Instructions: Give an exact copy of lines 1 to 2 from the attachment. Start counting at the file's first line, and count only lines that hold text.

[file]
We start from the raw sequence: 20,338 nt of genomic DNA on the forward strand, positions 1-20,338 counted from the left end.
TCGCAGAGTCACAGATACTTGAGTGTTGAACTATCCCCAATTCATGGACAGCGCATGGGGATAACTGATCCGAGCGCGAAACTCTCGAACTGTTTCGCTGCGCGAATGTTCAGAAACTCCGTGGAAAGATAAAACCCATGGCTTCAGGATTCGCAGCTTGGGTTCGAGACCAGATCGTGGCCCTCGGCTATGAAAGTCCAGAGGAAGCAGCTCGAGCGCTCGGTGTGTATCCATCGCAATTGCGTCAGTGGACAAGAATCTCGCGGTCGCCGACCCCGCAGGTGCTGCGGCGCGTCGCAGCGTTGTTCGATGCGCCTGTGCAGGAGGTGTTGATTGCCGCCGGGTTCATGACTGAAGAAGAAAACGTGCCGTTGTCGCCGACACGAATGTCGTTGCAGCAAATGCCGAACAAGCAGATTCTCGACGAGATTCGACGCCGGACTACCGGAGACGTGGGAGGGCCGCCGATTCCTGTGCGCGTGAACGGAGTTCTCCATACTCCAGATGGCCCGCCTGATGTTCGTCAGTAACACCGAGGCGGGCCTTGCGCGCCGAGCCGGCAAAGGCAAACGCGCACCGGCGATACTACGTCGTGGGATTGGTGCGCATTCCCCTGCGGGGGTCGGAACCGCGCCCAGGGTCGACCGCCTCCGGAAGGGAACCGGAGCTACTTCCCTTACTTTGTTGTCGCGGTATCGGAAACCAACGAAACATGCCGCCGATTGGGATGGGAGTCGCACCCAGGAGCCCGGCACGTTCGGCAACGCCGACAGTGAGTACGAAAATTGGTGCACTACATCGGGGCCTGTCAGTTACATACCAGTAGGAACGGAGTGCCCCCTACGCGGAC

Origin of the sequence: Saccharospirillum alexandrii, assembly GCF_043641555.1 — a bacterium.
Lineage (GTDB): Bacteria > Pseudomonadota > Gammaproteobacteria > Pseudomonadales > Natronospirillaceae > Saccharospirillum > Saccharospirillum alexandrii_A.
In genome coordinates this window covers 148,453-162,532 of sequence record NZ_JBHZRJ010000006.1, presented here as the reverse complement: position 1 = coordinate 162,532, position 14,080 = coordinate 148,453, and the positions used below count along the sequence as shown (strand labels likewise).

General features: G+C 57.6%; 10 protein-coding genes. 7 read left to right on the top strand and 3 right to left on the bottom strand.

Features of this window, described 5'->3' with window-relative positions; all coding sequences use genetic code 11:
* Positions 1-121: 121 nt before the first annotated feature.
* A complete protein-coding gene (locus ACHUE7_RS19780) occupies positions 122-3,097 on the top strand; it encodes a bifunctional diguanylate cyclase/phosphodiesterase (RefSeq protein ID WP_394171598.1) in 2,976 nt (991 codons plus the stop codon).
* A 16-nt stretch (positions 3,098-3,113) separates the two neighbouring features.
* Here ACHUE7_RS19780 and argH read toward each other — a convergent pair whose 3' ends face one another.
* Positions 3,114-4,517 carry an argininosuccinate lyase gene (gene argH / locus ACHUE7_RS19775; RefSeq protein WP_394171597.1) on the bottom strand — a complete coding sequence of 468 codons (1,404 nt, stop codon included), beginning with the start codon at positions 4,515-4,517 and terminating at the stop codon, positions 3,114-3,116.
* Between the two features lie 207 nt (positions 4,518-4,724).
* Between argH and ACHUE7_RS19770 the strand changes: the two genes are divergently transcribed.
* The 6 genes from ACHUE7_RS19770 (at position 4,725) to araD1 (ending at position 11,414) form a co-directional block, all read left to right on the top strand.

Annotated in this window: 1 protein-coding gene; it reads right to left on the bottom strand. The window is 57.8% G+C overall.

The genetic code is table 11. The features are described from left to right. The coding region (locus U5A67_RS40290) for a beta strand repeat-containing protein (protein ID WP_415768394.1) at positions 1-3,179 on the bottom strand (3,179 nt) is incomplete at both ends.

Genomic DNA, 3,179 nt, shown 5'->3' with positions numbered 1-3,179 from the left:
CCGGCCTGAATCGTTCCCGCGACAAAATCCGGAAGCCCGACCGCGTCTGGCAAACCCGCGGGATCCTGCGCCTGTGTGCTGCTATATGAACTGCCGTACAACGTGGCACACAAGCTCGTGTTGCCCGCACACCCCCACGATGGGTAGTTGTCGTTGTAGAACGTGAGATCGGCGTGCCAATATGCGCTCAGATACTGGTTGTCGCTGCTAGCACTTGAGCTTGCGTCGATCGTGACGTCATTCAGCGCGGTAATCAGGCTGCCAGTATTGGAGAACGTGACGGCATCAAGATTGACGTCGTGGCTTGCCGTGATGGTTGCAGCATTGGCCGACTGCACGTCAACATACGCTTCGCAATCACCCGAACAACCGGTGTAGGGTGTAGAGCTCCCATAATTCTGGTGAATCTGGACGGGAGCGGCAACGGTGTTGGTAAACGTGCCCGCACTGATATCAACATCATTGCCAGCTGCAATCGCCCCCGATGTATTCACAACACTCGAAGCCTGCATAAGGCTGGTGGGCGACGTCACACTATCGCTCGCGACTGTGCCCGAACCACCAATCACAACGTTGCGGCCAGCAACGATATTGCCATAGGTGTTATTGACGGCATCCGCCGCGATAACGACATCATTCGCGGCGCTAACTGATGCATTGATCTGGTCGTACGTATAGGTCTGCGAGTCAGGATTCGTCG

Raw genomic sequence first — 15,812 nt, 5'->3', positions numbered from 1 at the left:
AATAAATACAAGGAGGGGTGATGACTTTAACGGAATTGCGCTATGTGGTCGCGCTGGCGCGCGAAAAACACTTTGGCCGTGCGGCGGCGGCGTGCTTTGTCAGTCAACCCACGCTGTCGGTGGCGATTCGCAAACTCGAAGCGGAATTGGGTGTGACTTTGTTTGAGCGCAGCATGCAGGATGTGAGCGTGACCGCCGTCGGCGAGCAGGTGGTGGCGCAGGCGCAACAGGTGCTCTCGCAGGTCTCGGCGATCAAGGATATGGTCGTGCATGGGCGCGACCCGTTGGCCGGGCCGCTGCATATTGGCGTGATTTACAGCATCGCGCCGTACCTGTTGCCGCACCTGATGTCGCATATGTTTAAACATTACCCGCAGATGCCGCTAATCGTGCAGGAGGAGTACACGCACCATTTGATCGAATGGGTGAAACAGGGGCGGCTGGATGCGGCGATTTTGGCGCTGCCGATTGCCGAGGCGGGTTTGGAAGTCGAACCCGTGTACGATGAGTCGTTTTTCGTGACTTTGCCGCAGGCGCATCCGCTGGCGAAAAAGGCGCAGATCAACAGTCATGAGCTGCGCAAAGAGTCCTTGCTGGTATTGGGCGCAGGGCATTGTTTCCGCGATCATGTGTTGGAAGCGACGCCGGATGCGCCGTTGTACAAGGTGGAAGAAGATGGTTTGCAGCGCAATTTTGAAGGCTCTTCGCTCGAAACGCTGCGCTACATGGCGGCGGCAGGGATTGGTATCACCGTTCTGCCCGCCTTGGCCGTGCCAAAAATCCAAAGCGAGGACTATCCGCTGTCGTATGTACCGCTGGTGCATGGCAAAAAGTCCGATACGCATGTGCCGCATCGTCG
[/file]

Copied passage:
We start from the raw sequence: 20,338 nt of genomic DNA on the forward strand, positions 1-20,338 counted from the left end.
TCGCAGAGTCACAGATACTTGAGTGTTGAACTATCCCCAATTCATGGACAGCGCATGGGGATAACTGATCCGAGCGCGAAACTCTCGAACTGTTTCGCTGCGCGAATGTTCAGAAACTCCGTGGAAAGATAAAACCCATGGCTTCAGGATTCGCAGCTTGGGTTCGAGACCAGATCGTGGCCCTCGGCTATGAAAGTCCAGAGGAAGCAGCTCGAGCGCTCGGTGTGTATCCATCGCAATTGCGTCAGTGGACAAGAATCTCGCGGTCGCCGACCCCGCAGGTGCTGCGGCGCGTCGCAGCGTTGTTCGATGCGCCTGTGCAGGAGGTGTTGATTGCCGCCGGGTTCATGACTGAAGAAGAAAACGTGCCGTTGTCGCCGACACGAATGTCGTTGCAGCAAATGCCGAACAAGCAGATTCTCGACGAGATTCGACGCCGGACTACCGGAGACGTGGGAGGGCCGCCGATTCCTGTGCGCGTGAACGGAGTTCTCCATACTCCAGATGGCCCGCCTGATGTTCGTCAGTAACACCGAGGCGGGCCTTGCGCGCCGAGCCGGCAAAGGCAAACGCGCACCGGCGATACTACGTCGTGGGATTGGTGCGCATTCCCCTGCGGGGGTCGGAACCGCGCCCAGGGTCGACCGCCTCCGGAAGGGAACCGGAGCTACTTCCCTTACTTTGTTGTCGCGGTATCGGAAACCAACGAAACATGCCGCCGATTGGGATGGGAGTCGCACCCAGGAGCCCGGCACGTTCGGCAACGCCGACAGTGAGTACGAAAATTGGTGCACTACATCGGGGCCTGTCAGTTACATACCAGTAGGAACGGAGTGCCCCCTACGCGGAC